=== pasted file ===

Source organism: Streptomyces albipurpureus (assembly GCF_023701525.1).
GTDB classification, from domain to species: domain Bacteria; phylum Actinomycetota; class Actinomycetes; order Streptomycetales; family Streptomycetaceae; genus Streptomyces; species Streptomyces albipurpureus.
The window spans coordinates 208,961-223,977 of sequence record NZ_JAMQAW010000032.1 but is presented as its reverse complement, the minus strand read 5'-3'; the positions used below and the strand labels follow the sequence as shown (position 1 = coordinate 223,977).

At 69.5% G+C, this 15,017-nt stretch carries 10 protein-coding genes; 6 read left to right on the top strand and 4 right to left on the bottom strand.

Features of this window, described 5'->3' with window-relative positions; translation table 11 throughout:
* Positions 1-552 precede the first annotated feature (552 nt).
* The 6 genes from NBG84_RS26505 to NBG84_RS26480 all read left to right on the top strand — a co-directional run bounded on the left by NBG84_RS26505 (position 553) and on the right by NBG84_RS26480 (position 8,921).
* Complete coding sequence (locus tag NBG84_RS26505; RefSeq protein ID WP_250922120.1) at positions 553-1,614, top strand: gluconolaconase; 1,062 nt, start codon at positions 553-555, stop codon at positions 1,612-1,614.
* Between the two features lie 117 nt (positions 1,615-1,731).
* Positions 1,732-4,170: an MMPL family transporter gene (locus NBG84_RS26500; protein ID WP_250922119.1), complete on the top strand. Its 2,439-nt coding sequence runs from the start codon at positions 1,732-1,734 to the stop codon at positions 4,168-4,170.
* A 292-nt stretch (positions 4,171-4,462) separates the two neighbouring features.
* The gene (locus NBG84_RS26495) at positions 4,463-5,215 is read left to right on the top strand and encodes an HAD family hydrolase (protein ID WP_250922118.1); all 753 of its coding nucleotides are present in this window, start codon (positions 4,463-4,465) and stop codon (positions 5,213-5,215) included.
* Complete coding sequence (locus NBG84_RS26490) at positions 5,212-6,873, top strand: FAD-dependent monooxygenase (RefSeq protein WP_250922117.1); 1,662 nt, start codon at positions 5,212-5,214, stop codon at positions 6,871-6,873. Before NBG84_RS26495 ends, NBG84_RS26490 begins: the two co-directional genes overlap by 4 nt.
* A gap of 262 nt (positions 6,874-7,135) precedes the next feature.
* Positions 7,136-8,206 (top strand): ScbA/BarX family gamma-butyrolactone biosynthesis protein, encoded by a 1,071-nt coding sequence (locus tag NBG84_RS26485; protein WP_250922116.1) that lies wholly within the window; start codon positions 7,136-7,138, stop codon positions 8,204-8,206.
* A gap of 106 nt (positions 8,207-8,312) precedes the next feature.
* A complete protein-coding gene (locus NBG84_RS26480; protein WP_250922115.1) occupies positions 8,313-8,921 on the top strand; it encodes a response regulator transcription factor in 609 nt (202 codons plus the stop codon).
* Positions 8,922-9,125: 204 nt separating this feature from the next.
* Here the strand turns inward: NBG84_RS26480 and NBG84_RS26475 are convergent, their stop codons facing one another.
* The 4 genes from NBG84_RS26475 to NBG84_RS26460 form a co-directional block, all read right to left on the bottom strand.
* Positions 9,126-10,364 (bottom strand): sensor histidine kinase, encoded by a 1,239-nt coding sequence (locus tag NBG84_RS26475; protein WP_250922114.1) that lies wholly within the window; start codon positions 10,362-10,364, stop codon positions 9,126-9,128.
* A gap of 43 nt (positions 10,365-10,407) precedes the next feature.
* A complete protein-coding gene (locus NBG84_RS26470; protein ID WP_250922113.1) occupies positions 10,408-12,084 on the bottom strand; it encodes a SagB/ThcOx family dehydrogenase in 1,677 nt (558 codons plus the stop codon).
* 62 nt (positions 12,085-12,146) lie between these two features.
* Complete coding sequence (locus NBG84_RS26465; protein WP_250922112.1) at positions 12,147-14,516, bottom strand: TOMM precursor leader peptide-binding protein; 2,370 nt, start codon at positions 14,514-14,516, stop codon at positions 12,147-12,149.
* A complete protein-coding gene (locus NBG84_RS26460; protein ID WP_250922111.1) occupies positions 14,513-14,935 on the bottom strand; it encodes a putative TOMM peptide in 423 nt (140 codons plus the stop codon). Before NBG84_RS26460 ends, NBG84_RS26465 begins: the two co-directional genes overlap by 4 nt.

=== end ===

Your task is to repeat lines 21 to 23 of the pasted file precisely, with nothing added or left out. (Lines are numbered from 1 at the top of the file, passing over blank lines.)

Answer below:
* Positions 9,126-10,364 (bottom strand): sensor histidine kinase, encoded by a 1,239-nt coding sequence (locus tag NBG84_RS26475; protein WP_250922114.1) that lies wholly within the window; start codon positions 10,362-10,364, stop codon positions 9,126-9,128.
* A gap of 43 nt (positions 10,365-10,407) precedes the next feature.
* A complete protein-coding gene (locus NBG84_RS26470; protein ID WP_250922113.1) occupies positions 10,408-12,084 on the bottom strand; it encodes a SagB/ThcOx family dehydrogenase in 1,677 nt (558 codons plus the stop codon).